While in India, we visited several schools that had been started in the slums by a partnership between Friends Church in Yorba Linda, CA and Operation Mobilization/India. The students in these schools are nearly all Dalit children. You may know that there is a caste system in India that came about primarily through Hindu teaching. Technically speaking, there are four main castes…with that Brahmans at the top – the priestly class. There is what is largely considered a fifth caste, the Dalits. They were once called the “untouchables” because members of the higher castes believed they would be polluted if they came into physical contact with a Dalit. The Dalits really are not a caste…they are considered to lowly to be in a caste and are relegated to jobs like cleaning toilets, dealing with dead animals, etc. They are told from the time they are born that they are nothing, that they amount to nothing, and that they are worth nothing. It has had tragic consequences.
Today’s photo was taken at one such slum school. There are no people in the photo but I think it still communicates the thought that entered my mind when I saw this scene: children are children, whether they are the offspring of kings or of Dalits. They love to be children – to have colorful and fanciful cartoons characters painted on walls, to have shoes to wear that are colorful and fun to wear (as I looked at these shoes, they reminded me of the shoes of my grandchildren). They laugh, they cry, they get hungry and sick, they love their moms and dads and are loved in return (in most cases).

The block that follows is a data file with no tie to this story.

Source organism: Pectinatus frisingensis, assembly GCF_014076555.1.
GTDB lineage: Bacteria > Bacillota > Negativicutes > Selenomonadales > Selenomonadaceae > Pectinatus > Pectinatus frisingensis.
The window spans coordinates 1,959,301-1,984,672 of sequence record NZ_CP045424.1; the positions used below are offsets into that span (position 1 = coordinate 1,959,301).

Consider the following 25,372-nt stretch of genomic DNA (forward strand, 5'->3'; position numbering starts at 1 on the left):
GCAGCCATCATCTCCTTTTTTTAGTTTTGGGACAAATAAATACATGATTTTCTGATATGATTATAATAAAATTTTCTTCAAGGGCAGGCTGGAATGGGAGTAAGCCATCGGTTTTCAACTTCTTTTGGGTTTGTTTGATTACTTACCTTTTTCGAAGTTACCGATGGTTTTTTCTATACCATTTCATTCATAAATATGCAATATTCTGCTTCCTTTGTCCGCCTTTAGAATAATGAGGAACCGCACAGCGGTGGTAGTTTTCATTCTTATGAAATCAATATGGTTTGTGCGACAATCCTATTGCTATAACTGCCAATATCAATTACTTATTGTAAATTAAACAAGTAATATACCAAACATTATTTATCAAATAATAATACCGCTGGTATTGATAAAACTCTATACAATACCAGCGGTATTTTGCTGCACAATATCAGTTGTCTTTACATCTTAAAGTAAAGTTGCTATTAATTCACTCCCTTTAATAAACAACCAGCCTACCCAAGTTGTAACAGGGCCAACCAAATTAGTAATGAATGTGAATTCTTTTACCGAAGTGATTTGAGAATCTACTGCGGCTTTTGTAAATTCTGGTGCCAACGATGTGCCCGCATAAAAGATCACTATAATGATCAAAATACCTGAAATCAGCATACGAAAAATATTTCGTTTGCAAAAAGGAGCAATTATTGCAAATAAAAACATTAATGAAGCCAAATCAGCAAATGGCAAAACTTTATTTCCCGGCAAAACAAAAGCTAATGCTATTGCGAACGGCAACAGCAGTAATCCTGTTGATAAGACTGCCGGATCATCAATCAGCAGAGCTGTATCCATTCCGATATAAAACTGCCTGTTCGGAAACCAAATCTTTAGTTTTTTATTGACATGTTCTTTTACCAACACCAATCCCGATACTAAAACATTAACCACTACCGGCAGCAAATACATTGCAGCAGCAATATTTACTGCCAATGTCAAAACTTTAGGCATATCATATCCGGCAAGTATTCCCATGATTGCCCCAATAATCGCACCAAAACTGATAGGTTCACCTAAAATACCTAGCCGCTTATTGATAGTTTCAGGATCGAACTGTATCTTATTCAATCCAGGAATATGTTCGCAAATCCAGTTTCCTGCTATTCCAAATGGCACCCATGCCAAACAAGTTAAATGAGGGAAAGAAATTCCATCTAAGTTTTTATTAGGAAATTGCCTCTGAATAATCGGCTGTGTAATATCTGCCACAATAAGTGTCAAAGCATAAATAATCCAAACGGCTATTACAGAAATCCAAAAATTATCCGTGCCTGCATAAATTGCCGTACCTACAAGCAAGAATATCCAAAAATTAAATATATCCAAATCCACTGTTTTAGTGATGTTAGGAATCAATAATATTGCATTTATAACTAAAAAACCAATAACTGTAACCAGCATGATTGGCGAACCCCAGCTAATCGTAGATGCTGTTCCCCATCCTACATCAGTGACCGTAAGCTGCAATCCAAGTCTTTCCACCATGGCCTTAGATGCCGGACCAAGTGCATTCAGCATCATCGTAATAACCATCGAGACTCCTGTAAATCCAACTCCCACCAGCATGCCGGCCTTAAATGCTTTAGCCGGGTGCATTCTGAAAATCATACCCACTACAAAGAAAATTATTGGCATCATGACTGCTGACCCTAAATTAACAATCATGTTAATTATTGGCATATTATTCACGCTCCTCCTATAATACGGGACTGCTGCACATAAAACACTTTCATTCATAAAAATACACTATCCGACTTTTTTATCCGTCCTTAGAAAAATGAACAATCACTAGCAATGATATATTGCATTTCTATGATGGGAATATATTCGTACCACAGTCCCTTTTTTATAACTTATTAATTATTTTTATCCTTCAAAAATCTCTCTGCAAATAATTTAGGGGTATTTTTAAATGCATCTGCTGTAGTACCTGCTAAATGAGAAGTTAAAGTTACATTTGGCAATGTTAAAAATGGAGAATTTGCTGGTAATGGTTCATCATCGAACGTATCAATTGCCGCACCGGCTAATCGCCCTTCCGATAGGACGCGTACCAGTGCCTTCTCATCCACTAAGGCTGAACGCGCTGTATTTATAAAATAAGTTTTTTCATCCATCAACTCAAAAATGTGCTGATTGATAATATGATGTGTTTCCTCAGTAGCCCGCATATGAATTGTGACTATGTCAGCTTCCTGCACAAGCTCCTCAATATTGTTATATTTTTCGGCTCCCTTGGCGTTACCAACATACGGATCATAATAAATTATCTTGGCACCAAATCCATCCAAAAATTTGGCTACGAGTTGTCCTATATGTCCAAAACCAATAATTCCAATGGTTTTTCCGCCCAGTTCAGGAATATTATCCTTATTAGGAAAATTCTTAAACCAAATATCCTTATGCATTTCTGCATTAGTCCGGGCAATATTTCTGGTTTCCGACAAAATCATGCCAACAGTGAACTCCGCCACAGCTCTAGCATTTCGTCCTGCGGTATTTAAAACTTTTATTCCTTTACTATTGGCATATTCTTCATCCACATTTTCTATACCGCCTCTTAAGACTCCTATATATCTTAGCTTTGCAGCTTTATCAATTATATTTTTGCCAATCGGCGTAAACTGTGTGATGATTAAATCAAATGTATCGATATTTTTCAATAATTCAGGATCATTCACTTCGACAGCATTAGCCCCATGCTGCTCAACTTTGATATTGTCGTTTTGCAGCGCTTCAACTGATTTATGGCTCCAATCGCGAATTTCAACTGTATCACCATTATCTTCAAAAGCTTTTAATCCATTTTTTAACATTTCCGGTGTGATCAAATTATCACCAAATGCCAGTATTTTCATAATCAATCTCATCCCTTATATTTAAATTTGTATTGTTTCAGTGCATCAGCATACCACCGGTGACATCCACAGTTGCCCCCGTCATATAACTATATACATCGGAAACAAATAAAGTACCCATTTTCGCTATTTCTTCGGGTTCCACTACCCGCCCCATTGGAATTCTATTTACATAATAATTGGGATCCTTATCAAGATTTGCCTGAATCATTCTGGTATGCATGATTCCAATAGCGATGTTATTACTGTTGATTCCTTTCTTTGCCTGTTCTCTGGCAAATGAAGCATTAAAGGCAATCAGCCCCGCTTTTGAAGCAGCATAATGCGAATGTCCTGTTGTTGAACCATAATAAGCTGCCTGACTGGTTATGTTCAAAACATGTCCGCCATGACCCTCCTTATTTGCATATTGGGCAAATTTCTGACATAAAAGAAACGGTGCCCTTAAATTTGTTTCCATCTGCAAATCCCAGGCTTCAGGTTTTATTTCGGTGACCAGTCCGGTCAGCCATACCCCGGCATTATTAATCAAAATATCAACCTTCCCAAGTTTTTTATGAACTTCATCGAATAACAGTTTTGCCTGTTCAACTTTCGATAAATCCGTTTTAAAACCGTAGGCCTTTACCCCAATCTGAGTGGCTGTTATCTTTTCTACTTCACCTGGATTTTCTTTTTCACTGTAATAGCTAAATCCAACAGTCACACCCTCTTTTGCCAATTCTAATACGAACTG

When I saw this string of shoes sitting outside of a classroom, I almost wept, thinking of my little grandchildren back in the states who go to school like the Dalit children do, but who are told that they can do or become anything they want to be. Quite a different culture. But thankfully, through education, the plight of the Dalits is slowly showing signs of improving. Just being able to speak English gives them huge advantages as far as work possibilities in later years in India.
So here’s to children: I wish you all a happy and safe and protected childhood. You will have to grow up too soon the way it is, so laugh and have fun wherever you are because you are precious and valuable and one-of-a-kind!!!
TRIVIA FOR TODAY: Louisa May Alcott despised little girls and only wrote her classic novel, Little Women, because she wanted the money.